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In a message dated 9/18/98 3:43:19 PM Pacific Daylight Time,
morgan_rob@hotmail.com writes:

> BTW, I just did a trip from Denver to New Orleans to Tampa to Sebastian 
>  to Miami and back to Denver.  No problems with either the Franklin 
>  engine or the IVO prop.  My only complaint is the oil breather is 
>  allowing too much oil to go overboard.  I bought the cheap Spruce oil 
>  collector and saw no difference.  I guess I will try to design my own.  
>  Any suggestians would be welcome.

Hi Rob,

I made a vapor/oil seperator for my old race bike that also used a crankcase
evacuation system. The set up started in the collector of the exhaust. A tube
with a 45 degree angle cut on the end was welded into the pipe. The 45
cutaway faced the exhaust port of the engine rather than the outlet of the
pipe. I wanted to use the weaker return wave to evacuate the engine rather
than the stronger power pulse which would have made it more likely that oil
would have been drawn out with the exhaust.

This was connected to a suction check valve, which was nothing more than a
check valve off of an old Chevy air injection system. Cheap and available. The
check valve would allow a negative pressure wave to develope in the system
without letting a positive wave develope. This was then plumbed into a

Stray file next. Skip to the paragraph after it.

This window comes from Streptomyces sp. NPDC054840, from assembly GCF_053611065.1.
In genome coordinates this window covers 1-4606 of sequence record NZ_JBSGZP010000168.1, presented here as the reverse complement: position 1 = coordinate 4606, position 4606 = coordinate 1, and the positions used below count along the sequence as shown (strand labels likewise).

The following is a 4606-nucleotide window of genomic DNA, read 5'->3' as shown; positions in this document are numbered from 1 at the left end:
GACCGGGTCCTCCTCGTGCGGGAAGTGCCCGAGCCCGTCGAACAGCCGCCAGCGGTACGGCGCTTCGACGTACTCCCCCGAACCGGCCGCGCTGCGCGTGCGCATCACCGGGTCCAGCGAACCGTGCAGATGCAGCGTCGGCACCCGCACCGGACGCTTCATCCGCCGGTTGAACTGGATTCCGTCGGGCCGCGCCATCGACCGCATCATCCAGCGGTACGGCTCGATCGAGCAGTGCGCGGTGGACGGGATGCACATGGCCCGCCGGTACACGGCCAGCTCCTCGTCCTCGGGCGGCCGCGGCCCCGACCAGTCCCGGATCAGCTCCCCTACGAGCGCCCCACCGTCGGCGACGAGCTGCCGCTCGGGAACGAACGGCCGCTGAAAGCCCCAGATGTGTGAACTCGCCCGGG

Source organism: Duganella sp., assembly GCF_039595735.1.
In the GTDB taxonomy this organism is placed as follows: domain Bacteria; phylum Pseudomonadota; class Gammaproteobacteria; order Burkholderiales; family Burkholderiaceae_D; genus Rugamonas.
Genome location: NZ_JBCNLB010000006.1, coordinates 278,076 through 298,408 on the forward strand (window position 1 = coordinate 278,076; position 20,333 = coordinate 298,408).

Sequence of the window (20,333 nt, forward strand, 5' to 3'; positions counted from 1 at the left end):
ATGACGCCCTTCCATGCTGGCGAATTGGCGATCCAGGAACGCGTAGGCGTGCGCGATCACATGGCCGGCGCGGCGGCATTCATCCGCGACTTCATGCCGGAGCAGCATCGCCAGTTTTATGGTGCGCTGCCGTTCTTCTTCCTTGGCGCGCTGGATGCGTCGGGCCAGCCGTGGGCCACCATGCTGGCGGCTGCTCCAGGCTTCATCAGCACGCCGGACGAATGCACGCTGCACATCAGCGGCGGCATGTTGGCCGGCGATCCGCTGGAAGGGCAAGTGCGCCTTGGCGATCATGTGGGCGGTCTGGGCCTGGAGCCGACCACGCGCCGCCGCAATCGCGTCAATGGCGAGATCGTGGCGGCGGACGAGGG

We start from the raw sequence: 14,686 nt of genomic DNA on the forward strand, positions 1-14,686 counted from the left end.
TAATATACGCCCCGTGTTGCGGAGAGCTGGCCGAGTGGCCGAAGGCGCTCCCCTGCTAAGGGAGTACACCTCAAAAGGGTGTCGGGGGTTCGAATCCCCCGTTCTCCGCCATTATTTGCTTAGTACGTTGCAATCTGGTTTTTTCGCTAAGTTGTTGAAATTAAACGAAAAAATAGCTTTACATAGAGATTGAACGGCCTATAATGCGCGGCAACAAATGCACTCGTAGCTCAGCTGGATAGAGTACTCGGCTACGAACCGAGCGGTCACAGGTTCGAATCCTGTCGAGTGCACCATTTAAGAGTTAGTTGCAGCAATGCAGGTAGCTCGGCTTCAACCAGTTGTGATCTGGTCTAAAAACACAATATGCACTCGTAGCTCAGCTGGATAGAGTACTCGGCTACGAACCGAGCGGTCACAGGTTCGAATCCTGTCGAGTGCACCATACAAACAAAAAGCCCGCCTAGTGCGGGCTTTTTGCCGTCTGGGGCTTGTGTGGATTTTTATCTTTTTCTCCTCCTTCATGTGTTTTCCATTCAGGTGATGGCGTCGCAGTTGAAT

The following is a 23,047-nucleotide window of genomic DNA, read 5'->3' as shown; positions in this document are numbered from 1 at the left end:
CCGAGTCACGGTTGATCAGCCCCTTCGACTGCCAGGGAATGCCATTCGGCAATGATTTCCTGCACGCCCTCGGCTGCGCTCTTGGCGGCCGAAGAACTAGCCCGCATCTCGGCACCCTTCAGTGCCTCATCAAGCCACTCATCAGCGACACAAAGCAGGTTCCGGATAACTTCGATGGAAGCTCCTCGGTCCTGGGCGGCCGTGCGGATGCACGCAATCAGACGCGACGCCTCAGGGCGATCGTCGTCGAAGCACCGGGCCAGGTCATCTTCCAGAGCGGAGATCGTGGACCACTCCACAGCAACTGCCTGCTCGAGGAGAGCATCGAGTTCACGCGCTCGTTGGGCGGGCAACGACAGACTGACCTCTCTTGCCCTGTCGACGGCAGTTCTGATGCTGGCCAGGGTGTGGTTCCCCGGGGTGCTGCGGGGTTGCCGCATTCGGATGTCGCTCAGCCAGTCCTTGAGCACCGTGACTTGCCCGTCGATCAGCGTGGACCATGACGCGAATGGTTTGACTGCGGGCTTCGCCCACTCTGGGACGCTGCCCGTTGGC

canister that also connected the breather hose from the engine and a liquid
drain back line lower than the breather lines. Inside the canister was a
baffle plate that forced the incoming oil to hit it and bend around it in
order to get to both the drain back and vent line to the exhaust. The canister
was filled with a product called "Explo-safe" which is a mesh material that in
used inside of fuel tank to prevent sloshing. The material allowed the liquid
in the vapor a place to collect thereby insuring that the vapor heading to the
exhaust was only de-oiled vapor.

The result? When the engine came up to 2000 rpms, the breather line to the
engine went into vacuum which is exactly what it is supposed to do. What
benefits do this system bring? Besides insuring that the crankcase never sees
a positive pressure and reducing oil leaks, the main as far as racing was
concerned was that it allowed me to use a two ring piston: one compression
ring and one low tension oil control ring. As a LARGE amount of power is
consumed in the ring package, any reduction in the amount of rings or tension
is welcome in a race motor, not that this is what is needed in an aircraft

One of the best things that ever happened to the automotive engine was the
development of the PCV system. The PCV system flushes all of the blow-by gases
out of the crankcase and routes them into the intake to be burned. This keeps
the oil fresher from contaminates that bring about babbit bearing wear. I
don't know if aircraft engines have a PCV system, but as we can pretty much do
whatever we want, I would be a strong advocate of such a system being
developed if needed.

Hope this gets the creative juices giong...

Dale Alexander
173 RGE